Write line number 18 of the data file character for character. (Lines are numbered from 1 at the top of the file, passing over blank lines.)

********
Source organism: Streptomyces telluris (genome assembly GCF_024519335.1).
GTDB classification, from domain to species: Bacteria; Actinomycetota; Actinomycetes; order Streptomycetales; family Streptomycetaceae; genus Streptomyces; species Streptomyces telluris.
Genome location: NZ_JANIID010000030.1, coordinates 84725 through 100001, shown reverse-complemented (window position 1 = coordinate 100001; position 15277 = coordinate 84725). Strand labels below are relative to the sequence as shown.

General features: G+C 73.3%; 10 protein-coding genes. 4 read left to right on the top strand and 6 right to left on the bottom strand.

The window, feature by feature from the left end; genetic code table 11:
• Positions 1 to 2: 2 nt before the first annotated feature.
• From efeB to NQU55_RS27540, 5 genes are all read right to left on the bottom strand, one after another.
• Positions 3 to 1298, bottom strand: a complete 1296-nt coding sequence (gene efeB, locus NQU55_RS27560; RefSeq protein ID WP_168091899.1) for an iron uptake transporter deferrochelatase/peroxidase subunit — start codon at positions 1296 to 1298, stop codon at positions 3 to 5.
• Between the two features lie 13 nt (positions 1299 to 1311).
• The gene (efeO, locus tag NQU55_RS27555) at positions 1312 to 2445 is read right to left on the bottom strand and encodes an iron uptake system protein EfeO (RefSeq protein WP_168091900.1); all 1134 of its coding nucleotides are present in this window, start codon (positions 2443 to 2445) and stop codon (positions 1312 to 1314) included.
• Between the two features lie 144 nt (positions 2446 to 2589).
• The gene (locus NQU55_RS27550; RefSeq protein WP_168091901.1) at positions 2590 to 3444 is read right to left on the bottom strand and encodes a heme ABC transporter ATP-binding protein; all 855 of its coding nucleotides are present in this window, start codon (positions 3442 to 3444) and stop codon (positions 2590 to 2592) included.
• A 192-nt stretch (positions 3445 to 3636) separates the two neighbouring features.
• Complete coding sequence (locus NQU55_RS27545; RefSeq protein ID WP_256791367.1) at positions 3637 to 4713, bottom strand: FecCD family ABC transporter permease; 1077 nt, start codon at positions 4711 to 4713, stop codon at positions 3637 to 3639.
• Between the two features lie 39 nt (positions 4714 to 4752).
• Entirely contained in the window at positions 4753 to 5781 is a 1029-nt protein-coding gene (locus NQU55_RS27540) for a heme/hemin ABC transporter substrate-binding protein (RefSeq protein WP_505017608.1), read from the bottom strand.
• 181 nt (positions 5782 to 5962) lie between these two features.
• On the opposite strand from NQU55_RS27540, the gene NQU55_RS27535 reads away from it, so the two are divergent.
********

• On the opposite strand from NQU55_RS27540, the gene NQU55_RS27535 reads away from it, so the two are divergent.